Welcome to the Movie Night
Title: Hi Dharma
Date: June, 2
Time: 7:00 PM
Where: Buddhanara Temple (Monastery) (Tel: 314-993-0185) 874 Berick Dr. St. Louis, MO 63132
Home Movies - DVDs Korean Movies on "Region-All or 1" DVDs
Hi, Dharma (aka: Let's Play, Dharma)
Original title: Talmaya Nolja
About this DVD
Dharma is a Buddhist monk famous for cutting his own eyelid on the grounds that he felt
that his eyes were heavy, which hindered him from concentrating on his Zen practice. All
Buddhists look up to him, and he is supposed to fill their heart with peace. "Hi Dharma"
("Let's Play, Dharma" directly translated from the original Korean title) gives a hint that
this movie is a comedy with material borrowed from Buddhism. Up to now, some might be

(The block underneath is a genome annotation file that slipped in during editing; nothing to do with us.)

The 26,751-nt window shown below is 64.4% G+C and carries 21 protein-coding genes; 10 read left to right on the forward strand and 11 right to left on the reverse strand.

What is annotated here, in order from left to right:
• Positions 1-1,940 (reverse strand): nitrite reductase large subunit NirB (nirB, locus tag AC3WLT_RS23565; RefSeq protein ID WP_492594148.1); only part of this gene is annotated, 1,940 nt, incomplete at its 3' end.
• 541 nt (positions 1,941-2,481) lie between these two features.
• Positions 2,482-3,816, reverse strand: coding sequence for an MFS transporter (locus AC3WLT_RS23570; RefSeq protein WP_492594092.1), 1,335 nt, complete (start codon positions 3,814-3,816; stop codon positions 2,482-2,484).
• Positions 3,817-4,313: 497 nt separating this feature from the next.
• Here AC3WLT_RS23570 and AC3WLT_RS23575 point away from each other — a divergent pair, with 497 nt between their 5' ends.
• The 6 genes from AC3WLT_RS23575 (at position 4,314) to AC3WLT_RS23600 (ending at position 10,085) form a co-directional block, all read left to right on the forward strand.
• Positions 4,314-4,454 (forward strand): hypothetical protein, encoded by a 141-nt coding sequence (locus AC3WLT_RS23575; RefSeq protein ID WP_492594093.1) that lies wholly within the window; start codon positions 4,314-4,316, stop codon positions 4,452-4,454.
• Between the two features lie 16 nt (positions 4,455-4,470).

impelled by curiosity, expecting the movie to be unique and original. However, "Hi
Dharma" is a movie that deals with gangsters; the kind that swept over the box-office
during the last summer. Notably, the film unites Lee Won-jong from "Kick the Moon,"
Park Sang-myeon from "My Wife Is a Gangster," and Chung Jin-young from "Guns &
Talks," all of whom did original work in those comedies. This time, they meet as gangsters
who want to take refugee in a Buddhist temple, where the monks want to drive them away.
Compared with "My Wife Is a Gangster," a box-office success that was criticized for
excessive swearing and violence, "Hi Dharma" comes up with rather healthy contents and
even gives some lessons on Buddhism.
Whereas Buddhist monks cannot even kill a mosquito, gangsters brandish swords at
people. In this context, they are standing on the extreme side of life. Bearing some